They lived there until Ian was twelve years old, before relocating to Bolton in 1951, after his father had been promoted. The experience of living through the war as a young child had a lasting impact on him, he said that "only after peace resumed... did I realise that war wasn't normal." When an interviewer remarked that he seemed quite calm in the aftermath of 11 September attacks, McKellen said: "Well, you forget—I slept under a steel plate until I was four years old.". McKellen's father was a civil engineer and lay preacher, was of Protestant Irish and Scottish descent. Both of McKellen's grandfathers were preachers, his great-great-grandfather, James McKellen, was a "strict, evangelical Protestant minister" in Ballymena, County Antrim, his home environment was Christian, but non-orthodox. "My upbringing was of low nonconformist Christians who felt that you led the Christian life in part by behaving in a Christian manner to everybody you met." When he was 12, his mother died of breast cancer.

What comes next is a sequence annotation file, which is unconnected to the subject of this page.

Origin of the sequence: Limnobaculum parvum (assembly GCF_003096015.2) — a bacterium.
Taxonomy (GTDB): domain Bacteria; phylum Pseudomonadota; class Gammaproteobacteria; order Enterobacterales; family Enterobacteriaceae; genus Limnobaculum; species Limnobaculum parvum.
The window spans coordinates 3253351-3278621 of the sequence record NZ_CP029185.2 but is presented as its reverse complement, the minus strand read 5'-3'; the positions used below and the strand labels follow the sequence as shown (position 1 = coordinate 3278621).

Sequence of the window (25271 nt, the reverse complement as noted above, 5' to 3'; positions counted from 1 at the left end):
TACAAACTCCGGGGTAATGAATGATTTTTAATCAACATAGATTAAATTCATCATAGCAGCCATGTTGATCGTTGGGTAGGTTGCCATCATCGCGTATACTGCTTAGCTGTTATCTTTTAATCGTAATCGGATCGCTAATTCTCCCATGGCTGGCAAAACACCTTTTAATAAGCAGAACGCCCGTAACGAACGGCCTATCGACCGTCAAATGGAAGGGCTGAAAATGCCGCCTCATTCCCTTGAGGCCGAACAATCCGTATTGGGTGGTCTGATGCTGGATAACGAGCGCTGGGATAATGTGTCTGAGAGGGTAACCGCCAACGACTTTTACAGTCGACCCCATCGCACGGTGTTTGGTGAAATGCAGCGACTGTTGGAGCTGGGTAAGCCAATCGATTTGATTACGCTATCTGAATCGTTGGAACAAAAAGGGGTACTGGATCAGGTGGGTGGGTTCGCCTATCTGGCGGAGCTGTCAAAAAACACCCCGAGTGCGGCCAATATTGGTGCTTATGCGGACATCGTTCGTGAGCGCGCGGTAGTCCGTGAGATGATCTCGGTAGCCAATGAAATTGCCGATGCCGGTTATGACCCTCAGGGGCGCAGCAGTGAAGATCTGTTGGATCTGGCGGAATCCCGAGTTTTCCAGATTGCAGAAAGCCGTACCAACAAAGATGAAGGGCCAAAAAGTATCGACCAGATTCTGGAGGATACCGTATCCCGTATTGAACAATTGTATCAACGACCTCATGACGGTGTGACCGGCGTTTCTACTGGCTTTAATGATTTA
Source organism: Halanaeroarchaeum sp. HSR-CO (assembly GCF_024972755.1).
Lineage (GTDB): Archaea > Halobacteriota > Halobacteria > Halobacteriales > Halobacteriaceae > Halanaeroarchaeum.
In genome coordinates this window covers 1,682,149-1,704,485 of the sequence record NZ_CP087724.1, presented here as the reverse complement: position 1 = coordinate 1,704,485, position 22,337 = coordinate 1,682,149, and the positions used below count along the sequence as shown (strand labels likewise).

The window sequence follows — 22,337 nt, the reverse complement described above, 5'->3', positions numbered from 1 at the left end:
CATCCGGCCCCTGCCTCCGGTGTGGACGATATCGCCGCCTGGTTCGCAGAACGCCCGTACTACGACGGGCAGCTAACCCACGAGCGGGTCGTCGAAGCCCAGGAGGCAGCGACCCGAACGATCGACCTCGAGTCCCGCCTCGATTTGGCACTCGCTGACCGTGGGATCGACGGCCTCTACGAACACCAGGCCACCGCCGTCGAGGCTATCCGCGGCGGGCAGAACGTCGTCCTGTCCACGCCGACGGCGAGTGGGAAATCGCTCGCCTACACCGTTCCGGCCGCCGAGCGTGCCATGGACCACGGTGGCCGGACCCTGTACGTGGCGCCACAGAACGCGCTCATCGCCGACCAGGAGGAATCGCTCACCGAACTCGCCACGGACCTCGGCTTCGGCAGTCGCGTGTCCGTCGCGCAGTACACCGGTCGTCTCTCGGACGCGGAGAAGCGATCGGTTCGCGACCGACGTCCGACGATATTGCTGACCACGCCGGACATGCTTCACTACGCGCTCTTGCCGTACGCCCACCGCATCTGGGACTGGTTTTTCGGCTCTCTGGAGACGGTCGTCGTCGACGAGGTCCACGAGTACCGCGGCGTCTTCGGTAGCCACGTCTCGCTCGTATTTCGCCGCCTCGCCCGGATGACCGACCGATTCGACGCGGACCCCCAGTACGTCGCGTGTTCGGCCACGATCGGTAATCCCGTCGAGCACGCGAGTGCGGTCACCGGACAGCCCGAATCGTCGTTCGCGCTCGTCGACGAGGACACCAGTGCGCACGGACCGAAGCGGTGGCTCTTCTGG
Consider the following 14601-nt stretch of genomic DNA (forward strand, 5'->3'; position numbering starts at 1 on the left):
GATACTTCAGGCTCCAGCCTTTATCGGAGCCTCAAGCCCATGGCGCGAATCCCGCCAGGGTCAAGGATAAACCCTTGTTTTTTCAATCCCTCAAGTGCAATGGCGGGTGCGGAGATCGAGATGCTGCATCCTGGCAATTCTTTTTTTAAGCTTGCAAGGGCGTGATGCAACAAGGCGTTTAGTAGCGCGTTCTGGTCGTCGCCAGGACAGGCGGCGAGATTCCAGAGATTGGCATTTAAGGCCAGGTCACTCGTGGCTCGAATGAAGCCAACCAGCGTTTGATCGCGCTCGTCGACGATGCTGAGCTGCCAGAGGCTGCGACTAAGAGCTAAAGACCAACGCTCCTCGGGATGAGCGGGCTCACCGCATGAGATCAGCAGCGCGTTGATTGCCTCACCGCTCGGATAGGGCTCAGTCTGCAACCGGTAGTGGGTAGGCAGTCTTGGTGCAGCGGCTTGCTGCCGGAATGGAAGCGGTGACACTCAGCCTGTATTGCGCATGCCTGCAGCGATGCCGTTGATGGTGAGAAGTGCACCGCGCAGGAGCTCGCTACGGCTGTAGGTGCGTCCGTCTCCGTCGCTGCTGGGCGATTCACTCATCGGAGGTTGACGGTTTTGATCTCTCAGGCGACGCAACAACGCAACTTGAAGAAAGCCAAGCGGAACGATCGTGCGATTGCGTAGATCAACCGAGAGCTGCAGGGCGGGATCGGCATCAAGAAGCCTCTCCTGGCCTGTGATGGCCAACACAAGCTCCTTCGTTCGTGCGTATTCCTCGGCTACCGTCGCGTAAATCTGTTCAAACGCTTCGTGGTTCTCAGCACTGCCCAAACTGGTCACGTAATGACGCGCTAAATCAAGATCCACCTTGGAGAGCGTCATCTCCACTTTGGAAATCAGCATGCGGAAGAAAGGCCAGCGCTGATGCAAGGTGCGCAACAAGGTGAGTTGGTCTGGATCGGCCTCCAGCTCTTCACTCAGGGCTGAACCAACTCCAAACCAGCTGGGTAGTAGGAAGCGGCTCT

After his coming out as gay to his stepmother, Gladys McKellen, a member of the Religious Society of Friends, he said, "Not only was she not fazed, but as a member of a society which declared its indifference to people's sexuality years back, I think she was just glad for my sake that I wasn't lying anymore." His great-great-grandfather Robert J. Lowes was an activist and campaigner in the successful campaign for a Saturday half-holiday in Manchester, the forerunner to the modern five-day work week, thus making Lowes a "grandfather of the modern weekend". McKellen attended Bolton School, of which he is still a supporter, attending to talk to pupils. McKellen's acting career started at Bolton Little Theatre. An early fascination with the theatre was encouraged by his parents, who took him on a family outing to Peter Pan at the Opera House in Manchester when he was three; when he was nine, his main Christmas present was a fold-away wood and bakelite Victorian theatre from Pollocks Toy Theatres, with cardboard scenery and wires to push on the cut-outs of Cinderella and of Laurence Olivier's Hamlet.